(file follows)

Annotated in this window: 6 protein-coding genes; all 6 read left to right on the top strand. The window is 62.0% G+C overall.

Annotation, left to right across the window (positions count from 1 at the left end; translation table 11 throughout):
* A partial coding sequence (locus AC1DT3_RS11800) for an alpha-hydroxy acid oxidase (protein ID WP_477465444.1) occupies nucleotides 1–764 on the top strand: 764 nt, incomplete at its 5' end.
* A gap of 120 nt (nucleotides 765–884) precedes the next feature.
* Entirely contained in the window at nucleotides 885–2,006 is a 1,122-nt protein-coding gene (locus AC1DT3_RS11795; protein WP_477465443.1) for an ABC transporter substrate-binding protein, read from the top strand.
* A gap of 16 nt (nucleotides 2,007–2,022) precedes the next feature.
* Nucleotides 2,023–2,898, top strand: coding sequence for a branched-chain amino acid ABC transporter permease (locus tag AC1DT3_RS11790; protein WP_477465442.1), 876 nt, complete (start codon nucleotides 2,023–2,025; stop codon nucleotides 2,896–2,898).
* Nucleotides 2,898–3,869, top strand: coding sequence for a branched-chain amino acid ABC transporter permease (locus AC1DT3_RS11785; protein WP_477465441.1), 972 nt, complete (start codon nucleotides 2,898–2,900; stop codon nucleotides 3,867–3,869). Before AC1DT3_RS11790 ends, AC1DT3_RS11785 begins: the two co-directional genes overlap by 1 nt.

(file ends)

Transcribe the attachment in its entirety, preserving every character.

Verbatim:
Annotated in this window: 6 protein-coding genes; all 6 read left to right on the top strand. The window is 62.0% G+C overall.

Annotation, left to right across the window (positions count from 1 at the left end; translation table 11 throughout):
* A partial coding sequence (locus AC1DT3_RS11800) for an alpha-hydroxy acid oxidase (protein ID WP_477465444.1) occupies nucleotides 1–764 on the top strand: 764 nt, incomplete at its 5' end.
* A gap of 120 nt (nucleotides 765–884) precedes the next feature.
* Entirely contained in the window at nucleotides 885–2,006 is a 1,122-nt protein-coding gene (locus AC1DT3_RS11795; protein WP_477465443.1) for an ABC transporter substrate-binding protein, read from the top strand.
* A gap of 16 nt (nucleotides 2,007–2,022) precedes the next feature.
* Nucleotides 2,023–2,898, top strand: coding sequence for a branched-chain amino acid ABC transporter permease (locus tag AC1DT3_RS11790; protein WP_477465442.1), 876 nt, complete (start codon nucleotides 2,023–2,025; stop codon nucleotides 2,896–2,898).
* Nucleotides 2,898–3,869, top strand: coding sequence for a branched-chain amino acid ABC transporter permease (locus AC1DT3_RS11785; protein WP_477465441.1), 972 nt, complete (start codon nucleotides 2,898–2,900; stop codon nucleotides 3,867–3,869). Before AC1DT3_RS11790 ends, AC1DT3_RS11785 begins: the two co-directional genes overlap by 1 nt.